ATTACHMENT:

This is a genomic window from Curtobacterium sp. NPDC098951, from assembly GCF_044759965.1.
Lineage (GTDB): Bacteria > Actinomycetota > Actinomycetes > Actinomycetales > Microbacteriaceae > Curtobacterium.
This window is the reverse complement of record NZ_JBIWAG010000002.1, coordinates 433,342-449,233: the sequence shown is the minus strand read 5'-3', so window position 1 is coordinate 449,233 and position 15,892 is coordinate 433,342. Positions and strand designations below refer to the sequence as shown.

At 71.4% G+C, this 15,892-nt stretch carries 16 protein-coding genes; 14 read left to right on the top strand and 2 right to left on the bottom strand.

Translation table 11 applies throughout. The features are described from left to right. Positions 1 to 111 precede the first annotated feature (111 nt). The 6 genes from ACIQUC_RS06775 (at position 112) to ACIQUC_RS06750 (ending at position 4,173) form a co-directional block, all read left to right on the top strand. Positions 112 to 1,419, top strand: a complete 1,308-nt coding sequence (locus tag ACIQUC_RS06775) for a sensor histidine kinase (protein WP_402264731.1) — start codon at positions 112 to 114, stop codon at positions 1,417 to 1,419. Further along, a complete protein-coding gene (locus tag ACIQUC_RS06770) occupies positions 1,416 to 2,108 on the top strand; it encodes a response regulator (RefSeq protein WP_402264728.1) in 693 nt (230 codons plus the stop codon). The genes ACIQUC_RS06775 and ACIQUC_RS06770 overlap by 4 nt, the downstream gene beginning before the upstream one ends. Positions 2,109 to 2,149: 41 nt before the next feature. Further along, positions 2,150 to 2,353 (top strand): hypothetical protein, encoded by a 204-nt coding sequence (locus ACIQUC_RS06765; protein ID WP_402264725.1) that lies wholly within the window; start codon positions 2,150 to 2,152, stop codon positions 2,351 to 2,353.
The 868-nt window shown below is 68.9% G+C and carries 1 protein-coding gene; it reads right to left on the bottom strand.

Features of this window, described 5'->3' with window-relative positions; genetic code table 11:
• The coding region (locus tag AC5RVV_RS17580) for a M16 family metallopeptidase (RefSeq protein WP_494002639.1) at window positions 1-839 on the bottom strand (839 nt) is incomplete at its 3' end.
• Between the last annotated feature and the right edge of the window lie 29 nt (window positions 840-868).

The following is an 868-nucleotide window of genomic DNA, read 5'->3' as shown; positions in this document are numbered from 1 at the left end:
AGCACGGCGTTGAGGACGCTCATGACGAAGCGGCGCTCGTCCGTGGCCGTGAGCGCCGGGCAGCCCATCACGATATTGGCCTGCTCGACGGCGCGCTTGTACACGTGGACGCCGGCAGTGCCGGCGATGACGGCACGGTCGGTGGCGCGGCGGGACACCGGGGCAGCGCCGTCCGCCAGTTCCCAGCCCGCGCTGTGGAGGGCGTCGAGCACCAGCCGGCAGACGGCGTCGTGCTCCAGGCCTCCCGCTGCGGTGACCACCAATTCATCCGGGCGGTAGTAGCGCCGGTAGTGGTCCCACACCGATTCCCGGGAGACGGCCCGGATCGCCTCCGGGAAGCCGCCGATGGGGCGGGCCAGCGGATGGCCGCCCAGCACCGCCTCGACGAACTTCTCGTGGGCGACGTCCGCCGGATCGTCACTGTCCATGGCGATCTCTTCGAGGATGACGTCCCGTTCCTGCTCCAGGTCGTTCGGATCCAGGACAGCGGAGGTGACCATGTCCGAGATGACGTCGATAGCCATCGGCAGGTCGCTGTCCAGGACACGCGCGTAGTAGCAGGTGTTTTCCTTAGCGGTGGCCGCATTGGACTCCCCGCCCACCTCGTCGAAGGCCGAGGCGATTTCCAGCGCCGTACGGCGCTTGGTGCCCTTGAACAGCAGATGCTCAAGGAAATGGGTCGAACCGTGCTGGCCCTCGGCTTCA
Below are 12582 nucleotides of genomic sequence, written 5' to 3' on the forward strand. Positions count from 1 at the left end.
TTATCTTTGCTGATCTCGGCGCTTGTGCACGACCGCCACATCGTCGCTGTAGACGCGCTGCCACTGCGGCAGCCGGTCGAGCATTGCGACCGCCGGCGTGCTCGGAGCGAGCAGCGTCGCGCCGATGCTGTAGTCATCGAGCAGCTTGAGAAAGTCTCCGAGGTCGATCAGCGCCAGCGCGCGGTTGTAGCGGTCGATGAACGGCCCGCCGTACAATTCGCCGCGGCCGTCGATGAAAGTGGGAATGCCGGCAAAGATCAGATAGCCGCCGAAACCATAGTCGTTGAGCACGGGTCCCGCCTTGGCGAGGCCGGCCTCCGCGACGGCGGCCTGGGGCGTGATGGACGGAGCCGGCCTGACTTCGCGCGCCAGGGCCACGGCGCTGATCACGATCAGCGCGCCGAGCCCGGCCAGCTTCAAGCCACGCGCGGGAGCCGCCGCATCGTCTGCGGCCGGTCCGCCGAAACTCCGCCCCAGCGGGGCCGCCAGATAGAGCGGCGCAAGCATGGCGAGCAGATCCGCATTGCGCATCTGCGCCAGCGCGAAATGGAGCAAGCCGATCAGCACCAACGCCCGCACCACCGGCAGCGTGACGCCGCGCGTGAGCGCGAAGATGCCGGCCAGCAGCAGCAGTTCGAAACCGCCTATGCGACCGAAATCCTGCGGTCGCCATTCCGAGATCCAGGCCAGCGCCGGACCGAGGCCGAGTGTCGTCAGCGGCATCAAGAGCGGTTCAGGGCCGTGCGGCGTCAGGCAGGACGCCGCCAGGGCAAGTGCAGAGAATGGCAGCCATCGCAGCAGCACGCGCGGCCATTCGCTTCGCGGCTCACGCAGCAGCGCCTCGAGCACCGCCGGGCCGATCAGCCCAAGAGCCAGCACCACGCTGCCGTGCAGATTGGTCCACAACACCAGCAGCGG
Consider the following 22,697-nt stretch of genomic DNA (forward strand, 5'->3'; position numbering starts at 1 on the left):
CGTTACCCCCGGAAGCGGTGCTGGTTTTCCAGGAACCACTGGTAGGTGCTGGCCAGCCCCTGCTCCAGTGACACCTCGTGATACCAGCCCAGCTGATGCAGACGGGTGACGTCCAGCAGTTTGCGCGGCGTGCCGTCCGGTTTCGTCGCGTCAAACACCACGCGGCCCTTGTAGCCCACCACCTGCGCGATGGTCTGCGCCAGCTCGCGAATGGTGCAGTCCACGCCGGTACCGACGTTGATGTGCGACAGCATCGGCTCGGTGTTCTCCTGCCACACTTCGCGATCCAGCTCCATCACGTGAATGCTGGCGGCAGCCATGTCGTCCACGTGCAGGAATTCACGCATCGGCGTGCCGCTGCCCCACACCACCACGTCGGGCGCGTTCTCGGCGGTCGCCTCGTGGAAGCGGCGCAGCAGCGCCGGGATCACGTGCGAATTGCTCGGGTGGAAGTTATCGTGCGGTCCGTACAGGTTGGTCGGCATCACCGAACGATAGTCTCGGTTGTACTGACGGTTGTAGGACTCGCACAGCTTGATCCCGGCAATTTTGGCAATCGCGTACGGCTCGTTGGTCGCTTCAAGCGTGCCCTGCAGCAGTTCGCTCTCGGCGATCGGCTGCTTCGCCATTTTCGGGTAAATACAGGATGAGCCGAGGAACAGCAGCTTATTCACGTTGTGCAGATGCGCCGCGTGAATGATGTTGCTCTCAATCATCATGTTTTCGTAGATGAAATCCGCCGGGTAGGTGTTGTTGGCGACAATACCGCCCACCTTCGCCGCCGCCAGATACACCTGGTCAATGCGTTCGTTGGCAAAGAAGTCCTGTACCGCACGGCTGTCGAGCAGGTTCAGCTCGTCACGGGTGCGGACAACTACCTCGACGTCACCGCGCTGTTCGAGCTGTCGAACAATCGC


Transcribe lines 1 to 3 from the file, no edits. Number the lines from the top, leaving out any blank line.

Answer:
This is a genomic window from Curtobacterium sp. NPDC098951, from assembly GCF_044759965.1.
Lineage (GTDB): Bacteria > Actinomycetota > Actinomycetes > Actinomycetales > Microbacteriaceae > Curtobacterium.
This window is the reverse complement of record NZ_JBIWAG010000002.1, coordinates 433,342-449,233: the sequence shown is the minus strand read 5'-3', so window position 1 is coordinate 449,233 and position 15,892 is coordinate 433,342. Positions and strand designations below refer to the sequence as shown.